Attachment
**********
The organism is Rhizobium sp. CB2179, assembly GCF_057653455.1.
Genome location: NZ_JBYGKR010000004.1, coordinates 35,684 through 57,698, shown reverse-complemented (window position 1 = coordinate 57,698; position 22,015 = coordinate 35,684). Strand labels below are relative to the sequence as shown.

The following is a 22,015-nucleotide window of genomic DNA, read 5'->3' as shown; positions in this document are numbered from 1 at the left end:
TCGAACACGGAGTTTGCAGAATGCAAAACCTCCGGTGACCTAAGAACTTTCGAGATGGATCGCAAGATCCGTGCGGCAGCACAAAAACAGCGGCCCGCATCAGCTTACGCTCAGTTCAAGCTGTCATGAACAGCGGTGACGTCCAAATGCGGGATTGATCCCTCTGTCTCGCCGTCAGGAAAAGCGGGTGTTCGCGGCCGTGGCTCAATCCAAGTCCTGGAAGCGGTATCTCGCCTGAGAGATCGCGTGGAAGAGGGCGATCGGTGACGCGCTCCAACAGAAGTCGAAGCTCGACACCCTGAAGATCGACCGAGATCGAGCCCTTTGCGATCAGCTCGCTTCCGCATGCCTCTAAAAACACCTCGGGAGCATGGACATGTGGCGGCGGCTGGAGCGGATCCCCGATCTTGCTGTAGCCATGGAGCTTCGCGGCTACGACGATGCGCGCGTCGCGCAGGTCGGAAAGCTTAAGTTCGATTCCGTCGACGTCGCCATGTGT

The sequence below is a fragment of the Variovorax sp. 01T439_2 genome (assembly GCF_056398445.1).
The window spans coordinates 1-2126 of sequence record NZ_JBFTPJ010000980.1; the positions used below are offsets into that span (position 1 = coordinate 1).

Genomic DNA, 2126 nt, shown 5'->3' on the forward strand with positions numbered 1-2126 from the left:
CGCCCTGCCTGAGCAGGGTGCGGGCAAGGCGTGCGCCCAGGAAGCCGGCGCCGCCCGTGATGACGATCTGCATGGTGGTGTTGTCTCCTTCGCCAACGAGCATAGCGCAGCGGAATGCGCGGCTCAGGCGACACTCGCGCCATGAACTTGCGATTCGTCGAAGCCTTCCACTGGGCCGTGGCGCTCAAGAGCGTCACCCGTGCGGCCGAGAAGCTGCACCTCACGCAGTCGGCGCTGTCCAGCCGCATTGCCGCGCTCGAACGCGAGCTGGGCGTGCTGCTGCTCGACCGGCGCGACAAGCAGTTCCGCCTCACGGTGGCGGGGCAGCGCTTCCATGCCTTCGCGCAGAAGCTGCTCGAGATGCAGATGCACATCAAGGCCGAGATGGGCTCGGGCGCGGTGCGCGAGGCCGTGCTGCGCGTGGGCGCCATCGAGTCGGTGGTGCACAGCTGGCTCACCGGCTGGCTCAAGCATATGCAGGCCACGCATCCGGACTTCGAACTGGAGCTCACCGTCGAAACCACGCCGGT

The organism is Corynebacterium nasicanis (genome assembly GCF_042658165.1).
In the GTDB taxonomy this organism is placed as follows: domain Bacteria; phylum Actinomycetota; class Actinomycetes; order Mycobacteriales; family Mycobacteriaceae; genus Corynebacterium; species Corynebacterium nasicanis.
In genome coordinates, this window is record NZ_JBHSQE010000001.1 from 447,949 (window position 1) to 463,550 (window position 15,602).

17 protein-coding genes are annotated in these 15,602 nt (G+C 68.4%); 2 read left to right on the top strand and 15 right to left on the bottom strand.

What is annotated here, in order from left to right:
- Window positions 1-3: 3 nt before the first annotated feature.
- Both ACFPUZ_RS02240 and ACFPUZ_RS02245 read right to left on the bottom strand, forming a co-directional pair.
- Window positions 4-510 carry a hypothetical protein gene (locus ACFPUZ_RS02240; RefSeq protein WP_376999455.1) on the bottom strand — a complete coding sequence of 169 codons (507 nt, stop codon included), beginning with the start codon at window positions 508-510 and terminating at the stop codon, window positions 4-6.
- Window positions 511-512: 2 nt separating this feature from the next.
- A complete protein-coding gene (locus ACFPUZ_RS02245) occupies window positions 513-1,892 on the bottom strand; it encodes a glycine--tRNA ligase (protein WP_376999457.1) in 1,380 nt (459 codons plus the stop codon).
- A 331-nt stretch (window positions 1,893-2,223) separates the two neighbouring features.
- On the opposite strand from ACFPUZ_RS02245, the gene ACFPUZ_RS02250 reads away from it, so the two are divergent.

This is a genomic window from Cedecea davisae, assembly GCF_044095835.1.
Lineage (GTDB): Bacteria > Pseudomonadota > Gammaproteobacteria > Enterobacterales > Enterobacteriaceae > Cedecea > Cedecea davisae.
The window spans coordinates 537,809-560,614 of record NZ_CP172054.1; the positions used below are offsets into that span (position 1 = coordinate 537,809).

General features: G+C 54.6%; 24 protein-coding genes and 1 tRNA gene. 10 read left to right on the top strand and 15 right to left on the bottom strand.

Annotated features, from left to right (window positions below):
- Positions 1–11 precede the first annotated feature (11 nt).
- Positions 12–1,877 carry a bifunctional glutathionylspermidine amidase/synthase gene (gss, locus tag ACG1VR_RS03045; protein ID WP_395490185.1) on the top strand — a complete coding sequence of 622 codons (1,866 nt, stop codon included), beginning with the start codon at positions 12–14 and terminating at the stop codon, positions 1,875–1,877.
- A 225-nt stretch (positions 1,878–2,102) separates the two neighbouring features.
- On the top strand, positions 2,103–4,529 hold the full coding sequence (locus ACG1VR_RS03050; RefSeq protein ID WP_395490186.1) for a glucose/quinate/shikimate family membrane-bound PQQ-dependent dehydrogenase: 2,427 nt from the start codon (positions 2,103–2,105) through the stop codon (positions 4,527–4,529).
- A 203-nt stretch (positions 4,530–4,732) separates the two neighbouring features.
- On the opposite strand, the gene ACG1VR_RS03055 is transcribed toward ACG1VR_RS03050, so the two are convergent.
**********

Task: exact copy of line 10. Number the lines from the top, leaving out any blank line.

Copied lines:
In the GTDB taxonomy this organism is placed as follows: domain Bacteria; phylum Actinomycetota; class Actinomycetes; order Mycobacteriales; family Mycobacteriaceae; genus Corynebacterium; species Corynebacterium nasicanis.